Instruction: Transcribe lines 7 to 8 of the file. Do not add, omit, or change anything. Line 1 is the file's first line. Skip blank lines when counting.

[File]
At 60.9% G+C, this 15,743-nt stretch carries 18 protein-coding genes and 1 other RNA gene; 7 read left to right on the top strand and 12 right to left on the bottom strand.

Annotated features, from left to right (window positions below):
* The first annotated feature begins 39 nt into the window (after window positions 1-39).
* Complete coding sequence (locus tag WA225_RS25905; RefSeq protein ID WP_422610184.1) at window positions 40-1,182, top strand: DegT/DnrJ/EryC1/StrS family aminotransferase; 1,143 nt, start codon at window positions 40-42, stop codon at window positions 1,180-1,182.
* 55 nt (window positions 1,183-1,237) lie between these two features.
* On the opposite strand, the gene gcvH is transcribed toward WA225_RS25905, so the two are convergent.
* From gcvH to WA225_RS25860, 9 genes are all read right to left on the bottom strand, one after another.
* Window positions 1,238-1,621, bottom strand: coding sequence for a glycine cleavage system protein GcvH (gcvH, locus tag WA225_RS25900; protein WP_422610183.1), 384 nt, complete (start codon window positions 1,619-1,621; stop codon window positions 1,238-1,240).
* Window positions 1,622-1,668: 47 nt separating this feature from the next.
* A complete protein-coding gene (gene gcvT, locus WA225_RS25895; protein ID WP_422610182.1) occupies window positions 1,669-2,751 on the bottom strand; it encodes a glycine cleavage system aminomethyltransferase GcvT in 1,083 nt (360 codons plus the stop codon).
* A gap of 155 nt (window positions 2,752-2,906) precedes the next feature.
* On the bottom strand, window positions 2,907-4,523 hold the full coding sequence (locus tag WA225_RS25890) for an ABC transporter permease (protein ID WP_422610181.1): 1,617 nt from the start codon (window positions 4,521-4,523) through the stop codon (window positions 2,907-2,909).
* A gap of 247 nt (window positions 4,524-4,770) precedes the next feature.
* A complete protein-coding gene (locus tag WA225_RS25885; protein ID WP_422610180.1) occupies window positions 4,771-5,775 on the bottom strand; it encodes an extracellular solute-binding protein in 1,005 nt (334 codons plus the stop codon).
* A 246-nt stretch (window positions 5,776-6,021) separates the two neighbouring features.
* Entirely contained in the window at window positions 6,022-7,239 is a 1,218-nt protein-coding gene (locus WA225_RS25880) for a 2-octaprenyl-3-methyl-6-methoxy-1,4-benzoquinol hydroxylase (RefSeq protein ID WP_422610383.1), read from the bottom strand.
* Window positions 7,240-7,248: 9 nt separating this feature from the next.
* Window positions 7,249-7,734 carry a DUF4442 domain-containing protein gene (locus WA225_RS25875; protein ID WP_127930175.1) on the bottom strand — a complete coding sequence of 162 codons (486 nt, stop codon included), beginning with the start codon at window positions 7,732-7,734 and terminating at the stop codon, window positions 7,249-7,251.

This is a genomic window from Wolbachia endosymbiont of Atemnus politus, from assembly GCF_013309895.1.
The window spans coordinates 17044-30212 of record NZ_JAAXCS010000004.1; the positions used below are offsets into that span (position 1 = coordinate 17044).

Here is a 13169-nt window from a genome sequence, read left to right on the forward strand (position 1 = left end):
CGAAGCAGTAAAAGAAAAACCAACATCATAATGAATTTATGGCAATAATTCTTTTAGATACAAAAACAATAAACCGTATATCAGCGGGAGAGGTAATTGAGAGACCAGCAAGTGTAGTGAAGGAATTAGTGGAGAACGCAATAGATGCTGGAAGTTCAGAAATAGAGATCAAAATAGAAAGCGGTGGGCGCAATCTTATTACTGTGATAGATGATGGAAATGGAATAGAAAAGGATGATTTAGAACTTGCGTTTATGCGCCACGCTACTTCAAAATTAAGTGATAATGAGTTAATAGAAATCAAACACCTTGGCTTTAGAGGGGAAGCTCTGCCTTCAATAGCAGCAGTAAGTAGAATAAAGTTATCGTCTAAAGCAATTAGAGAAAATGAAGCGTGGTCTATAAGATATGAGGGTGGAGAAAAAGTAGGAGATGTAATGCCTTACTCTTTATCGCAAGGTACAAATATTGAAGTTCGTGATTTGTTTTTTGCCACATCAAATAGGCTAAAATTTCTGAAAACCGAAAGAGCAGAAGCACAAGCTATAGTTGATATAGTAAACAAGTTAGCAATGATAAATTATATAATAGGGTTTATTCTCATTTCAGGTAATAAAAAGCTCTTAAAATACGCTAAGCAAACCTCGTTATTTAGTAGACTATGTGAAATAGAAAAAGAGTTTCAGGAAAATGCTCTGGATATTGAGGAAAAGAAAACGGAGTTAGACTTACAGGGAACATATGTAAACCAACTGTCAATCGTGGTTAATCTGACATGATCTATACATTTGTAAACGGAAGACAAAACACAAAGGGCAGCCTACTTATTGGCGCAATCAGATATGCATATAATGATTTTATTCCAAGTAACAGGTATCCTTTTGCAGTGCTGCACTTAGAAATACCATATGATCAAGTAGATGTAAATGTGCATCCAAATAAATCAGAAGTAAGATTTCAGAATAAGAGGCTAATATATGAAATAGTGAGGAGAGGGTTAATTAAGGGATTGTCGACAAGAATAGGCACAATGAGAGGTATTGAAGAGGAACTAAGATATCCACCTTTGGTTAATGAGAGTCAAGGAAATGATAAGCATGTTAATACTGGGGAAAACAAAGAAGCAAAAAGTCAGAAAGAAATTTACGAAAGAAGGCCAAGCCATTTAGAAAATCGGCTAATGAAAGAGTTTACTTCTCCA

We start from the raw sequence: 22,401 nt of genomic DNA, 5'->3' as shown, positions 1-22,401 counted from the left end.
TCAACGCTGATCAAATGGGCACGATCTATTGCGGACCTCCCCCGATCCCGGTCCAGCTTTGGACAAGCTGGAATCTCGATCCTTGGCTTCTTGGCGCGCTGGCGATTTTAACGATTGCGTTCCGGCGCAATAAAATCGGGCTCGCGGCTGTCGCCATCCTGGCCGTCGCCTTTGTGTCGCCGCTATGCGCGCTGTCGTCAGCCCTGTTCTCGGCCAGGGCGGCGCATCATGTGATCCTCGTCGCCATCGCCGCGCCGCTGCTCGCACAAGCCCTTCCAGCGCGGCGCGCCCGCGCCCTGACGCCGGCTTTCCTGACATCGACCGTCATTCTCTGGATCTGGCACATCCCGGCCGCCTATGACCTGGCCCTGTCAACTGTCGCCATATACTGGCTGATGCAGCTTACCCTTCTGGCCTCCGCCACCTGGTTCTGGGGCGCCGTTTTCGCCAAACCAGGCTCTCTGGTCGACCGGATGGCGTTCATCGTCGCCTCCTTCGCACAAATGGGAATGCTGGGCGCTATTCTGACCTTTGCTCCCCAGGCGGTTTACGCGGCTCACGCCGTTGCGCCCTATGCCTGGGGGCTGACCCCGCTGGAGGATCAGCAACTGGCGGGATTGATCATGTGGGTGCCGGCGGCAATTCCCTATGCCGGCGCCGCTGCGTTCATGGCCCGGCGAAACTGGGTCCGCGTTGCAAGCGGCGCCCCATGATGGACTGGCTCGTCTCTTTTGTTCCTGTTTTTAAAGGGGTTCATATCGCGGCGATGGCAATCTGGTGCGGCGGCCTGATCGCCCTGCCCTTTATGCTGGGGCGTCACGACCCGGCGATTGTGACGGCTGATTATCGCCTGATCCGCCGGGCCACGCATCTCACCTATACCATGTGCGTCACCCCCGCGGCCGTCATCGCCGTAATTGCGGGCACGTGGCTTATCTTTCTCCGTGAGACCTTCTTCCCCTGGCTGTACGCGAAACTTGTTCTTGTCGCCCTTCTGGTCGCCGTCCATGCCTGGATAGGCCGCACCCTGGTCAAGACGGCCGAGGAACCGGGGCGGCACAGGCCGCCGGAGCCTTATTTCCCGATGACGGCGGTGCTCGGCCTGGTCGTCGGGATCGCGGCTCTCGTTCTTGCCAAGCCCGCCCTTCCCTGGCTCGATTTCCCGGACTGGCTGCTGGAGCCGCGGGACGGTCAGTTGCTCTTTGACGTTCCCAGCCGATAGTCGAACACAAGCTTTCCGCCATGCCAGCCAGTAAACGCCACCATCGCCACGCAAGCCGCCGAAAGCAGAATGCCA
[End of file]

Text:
* From gcvH to WA225_RS25860, 9 genes are all read right to left on the bottom strand, one after another.
* Window positions 1,238-1,621, bottom strand: coding sequence for a glycine cleavage system protein GcvH (gcvH, locus tag WA225_RS25900; protein WP_422610183.1), 384 nt, complete (start codon window positions 1,619-1,621; stop codon window positions 1,238-1,240).